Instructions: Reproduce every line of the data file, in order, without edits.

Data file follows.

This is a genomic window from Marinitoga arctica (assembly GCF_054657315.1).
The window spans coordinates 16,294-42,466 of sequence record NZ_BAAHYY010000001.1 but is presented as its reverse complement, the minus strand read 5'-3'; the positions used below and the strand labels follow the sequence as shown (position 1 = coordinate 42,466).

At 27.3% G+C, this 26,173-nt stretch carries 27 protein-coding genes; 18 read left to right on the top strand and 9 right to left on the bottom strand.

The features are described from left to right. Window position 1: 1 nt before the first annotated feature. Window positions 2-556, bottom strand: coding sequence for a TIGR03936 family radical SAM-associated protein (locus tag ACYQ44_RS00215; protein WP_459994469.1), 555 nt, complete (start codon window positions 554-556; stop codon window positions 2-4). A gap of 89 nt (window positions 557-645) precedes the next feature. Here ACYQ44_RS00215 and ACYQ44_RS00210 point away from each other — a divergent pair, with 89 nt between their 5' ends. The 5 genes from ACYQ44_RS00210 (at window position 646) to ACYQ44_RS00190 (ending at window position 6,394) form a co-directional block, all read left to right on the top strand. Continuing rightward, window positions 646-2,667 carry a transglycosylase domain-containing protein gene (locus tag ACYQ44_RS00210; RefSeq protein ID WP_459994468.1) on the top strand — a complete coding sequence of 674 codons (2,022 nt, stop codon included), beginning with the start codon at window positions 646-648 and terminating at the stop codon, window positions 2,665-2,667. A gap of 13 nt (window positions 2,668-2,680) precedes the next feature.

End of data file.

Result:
This is a genomic window from Marinitoga arctica (assembly GCF_054657315.1).
The window spans coordinates 16,294-42,466 of sequence record NZ_BAAHYY010000001.1 but is presented as its reverse complement, the minus strand read 5'-3'; the positions used below and the strand labels follow the sequence as shown (position 1 = coordinate 42,466).

At 27.3% G+C, this 26,173-nt stretch carries 27 protein-coding genes; 18 read left to right on the top strand and 9 right to left on the bottom strand.

The features are described from left to right. Window position 1: 1 nt before the first annotated feature. Window positions 2-556, bottom strand: coding sequence for a TIGR03936 family radical SAM-associated protein (locus tag ACYQ44_RS00215; protein WP_459994469.1), 555 nt, complete (start codon window positions 554-556; stop codon window positions 2-4). A gap of 89 nt (window positions 557-645) precedes the next feature. Here ACYQ44_RS00215 and ACYQ44_RS00210 point away from each other — a divergent pair, with 89 nt between their 5' ends. The 5 genes from ACYQ44_RS00210 (at window position 646) to ACYQ44_RS00190 (ending at window position 6,394) form a co-directional block, all read left to right on the top strand. Continuing rightward, window positions 646-2,667 carry a transglycosylase domain-containing protein gene (locus tag ACYQ44_RS00210; RefSeq protein ID WP_459994468.1) on the top strand — a complete coding sequence of 674 codons (2,022 nt, stop codon included), beginning with the start codon at window positions 646-648 and terminating at the stop codon, window positions 2,665-2,667. A gap of 13 nt (window positions 2,668-2,680) precedes the next feature.